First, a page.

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It has become apparent that each of Digital Leisure's Word Searcher titles is intended to vary the content rather than improve the design toward a more interesting take on the activity. If you’ve played any of the previous entries, then you know exactly what’s in store with their newest addition to the DSiWare service, Word Searcher 3.

You play by holding your DSi sideways, much like a book, then using the touch screen to find hidden words on a grid of letters. You highlight them by tapping and dragging the stylus on the touch screen across all of the letters that make up a particular word that you’ve found. There are 100 different categories to choose from, each with 14 words to locate within the puzzle, and the point is to find all of them as quickly as possible. If you’ve ever played a word search in any form, electronic or otherwise, then besides this being timed, you know exactly how the game works.

The most notable thing about Word Searcher 3, and also the most disappointing, is how little they actually changed it from previous titles in the series. Everything from Word Searcher 2 has stayed exactly where it was, except this time there are different categories of words to search for, and the menu is coloured green rather than blue. The gameplay is the same, the word grids haven’t changed, and there aren’t any new options in the menu. It’s all completely untouched.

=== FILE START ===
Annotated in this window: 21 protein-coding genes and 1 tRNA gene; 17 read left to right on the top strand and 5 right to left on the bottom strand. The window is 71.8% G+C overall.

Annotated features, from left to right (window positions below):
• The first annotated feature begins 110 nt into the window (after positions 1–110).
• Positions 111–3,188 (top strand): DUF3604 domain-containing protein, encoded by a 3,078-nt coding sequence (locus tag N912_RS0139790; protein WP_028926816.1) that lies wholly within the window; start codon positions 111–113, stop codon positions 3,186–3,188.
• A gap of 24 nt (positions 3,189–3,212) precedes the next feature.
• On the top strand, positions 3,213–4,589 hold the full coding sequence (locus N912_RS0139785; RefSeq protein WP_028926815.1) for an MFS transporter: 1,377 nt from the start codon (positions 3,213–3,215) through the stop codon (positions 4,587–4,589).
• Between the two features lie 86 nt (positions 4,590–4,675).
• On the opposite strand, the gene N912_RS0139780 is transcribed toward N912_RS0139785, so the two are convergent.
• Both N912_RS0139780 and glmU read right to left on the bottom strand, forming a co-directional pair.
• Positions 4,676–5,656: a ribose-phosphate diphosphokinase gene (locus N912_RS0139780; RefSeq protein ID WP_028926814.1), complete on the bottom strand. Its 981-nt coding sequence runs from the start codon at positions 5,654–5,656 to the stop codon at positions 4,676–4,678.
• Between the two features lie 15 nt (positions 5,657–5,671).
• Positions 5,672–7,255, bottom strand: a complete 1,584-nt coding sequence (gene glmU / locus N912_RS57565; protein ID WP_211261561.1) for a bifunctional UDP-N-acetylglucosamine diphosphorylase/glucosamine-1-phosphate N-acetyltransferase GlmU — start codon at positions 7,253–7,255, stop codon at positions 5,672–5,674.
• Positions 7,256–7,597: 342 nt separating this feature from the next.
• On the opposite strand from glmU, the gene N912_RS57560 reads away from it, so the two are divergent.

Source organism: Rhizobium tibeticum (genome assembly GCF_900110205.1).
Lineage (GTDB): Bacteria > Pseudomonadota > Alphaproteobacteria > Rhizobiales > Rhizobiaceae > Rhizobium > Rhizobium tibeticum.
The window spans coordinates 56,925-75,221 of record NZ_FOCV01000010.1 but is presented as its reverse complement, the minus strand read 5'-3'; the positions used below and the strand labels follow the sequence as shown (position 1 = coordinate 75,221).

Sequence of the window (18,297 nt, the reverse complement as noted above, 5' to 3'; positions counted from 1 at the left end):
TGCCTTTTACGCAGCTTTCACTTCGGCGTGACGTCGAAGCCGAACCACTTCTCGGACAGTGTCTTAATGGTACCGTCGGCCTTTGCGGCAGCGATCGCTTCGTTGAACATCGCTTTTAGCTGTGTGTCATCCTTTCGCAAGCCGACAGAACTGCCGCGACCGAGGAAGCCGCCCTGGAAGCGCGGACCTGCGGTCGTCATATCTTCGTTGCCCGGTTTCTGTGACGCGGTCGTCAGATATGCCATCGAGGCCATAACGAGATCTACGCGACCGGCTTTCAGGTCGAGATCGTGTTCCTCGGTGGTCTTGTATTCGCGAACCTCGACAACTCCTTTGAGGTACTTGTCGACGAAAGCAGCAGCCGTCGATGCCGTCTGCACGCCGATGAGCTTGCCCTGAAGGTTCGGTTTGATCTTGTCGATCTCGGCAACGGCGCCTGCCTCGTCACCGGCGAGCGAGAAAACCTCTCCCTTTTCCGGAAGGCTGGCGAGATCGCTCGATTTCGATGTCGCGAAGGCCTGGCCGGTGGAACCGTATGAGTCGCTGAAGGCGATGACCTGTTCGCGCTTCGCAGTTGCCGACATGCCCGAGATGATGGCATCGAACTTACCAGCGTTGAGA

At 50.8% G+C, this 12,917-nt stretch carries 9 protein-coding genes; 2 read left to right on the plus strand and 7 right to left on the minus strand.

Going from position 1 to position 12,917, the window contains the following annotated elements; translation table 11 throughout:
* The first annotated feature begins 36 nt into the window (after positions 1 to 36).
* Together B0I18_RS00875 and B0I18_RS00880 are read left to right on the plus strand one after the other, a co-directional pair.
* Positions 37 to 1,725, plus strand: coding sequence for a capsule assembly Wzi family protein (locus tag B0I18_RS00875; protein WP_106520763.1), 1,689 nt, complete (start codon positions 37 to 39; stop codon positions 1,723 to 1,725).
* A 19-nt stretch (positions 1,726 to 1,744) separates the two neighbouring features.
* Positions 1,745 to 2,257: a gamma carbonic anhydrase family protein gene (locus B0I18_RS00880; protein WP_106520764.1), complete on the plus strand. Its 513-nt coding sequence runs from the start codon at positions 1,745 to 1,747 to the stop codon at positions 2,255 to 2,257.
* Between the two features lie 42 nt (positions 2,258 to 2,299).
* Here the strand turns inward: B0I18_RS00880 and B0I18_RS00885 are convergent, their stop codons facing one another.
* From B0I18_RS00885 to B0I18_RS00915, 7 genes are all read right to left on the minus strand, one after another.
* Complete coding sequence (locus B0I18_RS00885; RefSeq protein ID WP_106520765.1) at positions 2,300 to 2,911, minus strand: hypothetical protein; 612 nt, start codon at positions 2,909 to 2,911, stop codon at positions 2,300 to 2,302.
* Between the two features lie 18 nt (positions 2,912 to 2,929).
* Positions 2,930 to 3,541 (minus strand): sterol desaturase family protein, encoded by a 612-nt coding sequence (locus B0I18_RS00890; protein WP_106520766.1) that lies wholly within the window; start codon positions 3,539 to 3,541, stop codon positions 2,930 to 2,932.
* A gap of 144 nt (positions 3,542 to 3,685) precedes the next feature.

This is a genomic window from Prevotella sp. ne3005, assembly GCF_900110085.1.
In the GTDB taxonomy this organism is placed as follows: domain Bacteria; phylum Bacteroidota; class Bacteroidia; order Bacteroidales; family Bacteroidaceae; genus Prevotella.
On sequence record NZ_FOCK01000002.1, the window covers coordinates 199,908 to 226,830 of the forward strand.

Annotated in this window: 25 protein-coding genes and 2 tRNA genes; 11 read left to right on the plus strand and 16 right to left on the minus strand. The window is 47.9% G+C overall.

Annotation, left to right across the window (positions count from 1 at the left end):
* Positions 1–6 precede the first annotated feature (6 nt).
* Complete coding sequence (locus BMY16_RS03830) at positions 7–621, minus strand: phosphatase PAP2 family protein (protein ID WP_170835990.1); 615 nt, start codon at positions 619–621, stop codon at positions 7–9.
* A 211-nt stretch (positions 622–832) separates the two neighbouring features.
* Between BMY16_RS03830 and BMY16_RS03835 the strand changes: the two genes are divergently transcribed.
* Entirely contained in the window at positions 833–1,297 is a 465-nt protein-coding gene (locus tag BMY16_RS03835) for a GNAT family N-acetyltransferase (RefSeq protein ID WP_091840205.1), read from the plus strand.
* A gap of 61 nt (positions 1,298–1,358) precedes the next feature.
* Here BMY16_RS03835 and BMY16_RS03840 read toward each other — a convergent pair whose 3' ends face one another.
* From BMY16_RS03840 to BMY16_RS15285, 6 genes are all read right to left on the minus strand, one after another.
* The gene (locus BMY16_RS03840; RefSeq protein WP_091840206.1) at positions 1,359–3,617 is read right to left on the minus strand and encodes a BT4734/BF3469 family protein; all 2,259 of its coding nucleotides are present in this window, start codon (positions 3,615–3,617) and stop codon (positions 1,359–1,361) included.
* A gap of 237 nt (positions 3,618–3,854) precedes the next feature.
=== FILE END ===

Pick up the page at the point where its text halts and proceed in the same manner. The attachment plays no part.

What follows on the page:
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While there isn’t really anything wrong with the formula that Word Searcher 3 retains from its predecessors, the lack of dynamism makes it dull. There aren’t any new challenges or special play modes available; it’s all just word search puzzles. Even the soundtrack was taken directly from Word Searcher 2. This is the definitive lazy sequel.


With the exception of new categories and a colour swap, Word Searcher 3 is literally the exact same thing as Word Searcher 2. If you are absolutely in love with word search puzzles, couldn’t get enough of the other Word Searcher games available, and have an extra 500 Points, feel free to purchase this game knowing that its aim is to provide alternate, rather than better, content. For everyone else: don’t be fooled. There is nothing new to see here.